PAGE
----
disqualifies)
            c.    Taxpayers household must be the "main" home. A foster
                  child must live in the home the entire year.
            d.    Taxpayer is entitled to claim that child as dependent
            e.    Taxpayer provides more than 50% of the cost of maintaining
                  the household

E.   QUALIFYING WIDOWER
     1.   All of the following six tests must be met
          a.       Taxpayer maintains a home for a child, stepchild, adopted
                   child or foster child for the entire year
          b.       Taxpayer provides 50% of the cost of maintaining that
                   household
          c.       The child, stepchild, adopted child, foster child qualifies as
                   the taxpayer’s dependent
          d.       In the year the spouse died, taxpayer was entitled to file a
                   joint return with the decedent
          e.       Taxpayer did not remarry during 2009
          f.       Spouse died in 2007 or 2008




                                       12
                        EARNED INCOME CREDIT

A.   WHY IT EXISTS
     In addition to raising revenue, tax laws are enacted to correct economic
     or social injustices or to create economic incentives to correct social
     injustices. The earned income credit is created to give an incentive for
     non-working individuals to return to the work force and to raise their
     income to equal a ―poverty level‖.
B.   QUALIFYING TAXPAYER
     1.      To qualify for the earned income credit the following requirements
             must be met:
             a.     The taxpayer must have earned income
             b.     Investment income cannot be more than $3,100
             c.     Filing status cannot be married filing separate
             d.     Taxpayer and all persons indicated on the return must have
                    Social Security numbers. Other ID numbers such as ITINs
                    and ATINs do not qualify. You may have to file the original
                    return, obtain social security numbers and follow up with an
                    amended return.
             e.     The taxpayer OR spouse cannot be a qualifying child of
                    another
             f.     Taxpayer cannot have filed a foreign income exclusion
                    form (2555 or 2555EZ)
             g.     A taxpayer who is a nonresident for any part of the year
                    generally cannot claim the credit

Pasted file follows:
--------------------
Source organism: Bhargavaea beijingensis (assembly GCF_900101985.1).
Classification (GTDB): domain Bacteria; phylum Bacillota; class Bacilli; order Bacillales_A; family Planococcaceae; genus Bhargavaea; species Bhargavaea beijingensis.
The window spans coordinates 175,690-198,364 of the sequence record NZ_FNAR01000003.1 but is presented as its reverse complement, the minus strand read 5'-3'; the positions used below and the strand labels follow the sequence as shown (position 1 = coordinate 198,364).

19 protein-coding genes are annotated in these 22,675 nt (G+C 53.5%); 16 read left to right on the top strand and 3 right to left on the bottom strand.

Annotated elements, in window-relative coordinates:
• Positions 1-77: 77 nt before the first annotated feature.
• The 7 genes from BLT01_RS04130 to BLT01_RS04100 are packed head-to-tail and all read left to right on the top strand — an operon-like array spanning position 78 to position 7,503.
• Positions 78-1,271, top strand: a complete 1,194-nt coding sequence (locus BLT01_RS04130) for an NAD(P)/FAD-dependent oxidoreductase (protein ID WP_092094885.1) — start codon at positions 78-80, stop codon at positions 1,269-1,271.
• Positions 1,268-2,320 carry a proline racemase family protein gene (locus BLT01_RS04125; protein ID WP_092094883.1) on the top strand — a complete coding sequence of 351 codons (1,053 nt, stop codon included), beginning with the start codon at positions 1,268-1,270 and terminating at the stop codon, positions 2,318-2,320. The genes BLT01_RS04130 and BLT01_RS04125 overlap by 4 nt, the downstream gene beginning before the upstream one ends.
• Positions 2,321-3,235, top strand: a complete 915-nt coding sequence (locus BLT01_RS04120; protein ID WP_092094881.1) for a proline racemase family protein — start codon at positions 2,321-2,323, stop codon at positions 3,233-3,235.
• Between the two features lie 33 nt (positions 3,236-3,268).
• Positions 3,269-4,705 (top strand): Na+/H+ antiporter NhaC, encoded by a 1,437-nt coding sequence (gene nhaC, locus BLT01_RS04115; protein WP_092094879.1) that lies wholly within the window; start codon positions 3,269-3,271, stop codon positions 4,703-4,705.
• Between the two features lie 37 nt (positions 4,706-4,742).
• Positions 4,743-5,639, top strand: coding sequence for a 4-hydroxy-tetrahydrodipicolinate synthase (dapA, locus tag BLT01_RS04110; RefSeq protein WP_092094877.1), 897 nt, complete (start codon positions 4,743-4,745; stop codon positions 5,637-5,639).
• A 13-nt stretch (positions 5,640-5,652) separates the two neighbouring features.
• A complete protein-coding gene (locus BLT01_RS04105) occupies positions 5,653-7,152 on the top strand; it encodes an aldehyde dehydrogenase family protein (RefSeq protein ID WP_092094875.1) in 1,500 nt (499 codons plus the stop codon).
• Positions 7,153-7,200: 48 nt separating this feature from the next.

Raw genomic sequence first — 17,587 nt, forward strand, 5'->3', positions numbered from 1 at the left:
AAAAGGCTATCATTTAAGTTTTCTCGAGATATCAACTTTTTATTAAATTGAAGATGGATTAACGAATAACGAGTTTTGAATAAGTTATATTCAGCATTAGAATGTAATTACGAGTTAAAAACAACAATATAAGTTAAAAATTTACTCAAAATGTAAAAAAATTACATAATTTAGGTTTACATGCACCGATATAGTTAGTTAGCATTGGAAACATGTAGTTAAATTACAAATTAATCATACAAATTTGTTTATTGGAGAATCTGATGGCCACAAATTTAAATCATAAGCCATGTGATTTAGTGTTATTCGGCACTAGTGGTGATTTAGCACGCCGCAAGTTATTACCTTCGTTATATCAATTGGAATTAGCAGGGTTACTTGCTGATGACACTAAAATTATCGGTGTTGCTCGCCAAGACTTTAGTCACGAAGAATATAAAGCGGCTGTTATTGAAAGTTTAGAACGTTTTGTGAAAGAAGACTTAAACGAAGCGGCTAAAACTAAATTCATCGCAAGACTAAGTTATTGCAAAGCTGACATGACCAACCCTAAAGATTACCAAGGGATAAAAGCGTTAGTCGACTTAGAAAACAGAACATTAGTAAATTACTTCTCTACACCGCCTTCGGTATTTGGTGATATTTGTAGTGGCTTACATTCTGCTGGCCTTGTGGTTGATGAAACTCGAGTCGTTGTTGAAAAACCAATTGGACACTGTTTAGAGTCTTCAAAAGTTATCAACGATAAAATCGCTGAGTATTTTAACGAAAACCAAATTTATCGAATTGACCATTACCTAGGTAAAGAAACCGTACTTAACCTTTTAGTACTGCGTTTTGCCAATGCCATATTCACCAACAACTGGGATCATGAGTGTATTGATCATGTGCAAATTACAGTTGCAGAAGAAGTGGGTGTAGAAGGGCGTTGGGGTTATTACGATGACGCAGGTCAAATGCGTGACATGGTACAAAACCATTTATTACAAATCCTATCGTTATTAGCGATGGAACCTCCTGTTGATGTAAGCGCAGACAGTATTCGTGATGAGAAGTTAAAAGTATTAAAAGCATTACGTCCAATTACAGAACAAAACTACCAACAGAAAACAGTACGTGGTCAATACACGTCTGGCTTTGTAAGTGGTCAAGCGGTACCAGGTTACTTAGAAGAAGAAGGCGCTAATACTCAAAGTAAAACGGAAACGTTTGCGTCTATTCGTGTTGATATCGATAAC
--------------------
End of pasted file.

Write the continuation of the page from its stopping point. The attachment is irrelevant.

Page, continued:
2.      Additional Rules
             a.     Taxpayers without qualifying children
                    1.      Earned Income and Modified Adjusted Gross
                            Income must be less than
                            a.      Single $13,440
                            b.      Married Filing Joint $18,440
                    2.      Taxpayer must be at least 25 years old and less
                            than 65 years old at end of year; for married filing
                            joint, either spouse will meet the age requirement.
                    3.      Taxpayer and spouse cannot qualify as a dependent
                            of another
                    4.      The main home must be in the U.S. more than one
                            half of the year
                    5.      These taxpayers do not need to complete Schedule
                            EIC




                                      13
           b.     Taxpayers with qualifying children
                  1.   Schedule EIC must be attached to the tax return
                  2.   Earned income and modified adjusted gross income
                       must be less than:


Number of Dependents     0             1              2             3
Married filing joint     $18,440       $40,463        $45,295       $48,279
Single                   $13,440       $35,463        $40,295       $43,279
Maximum credit           $ 457         $ 3,043        $ 5,028       $ 5,657

     3.    To qualify, a child must meet all of the following requirements:
           a.    Relationship – a qualifying
                 1.       The taxpayer’s son or daughter or descendent of
                          either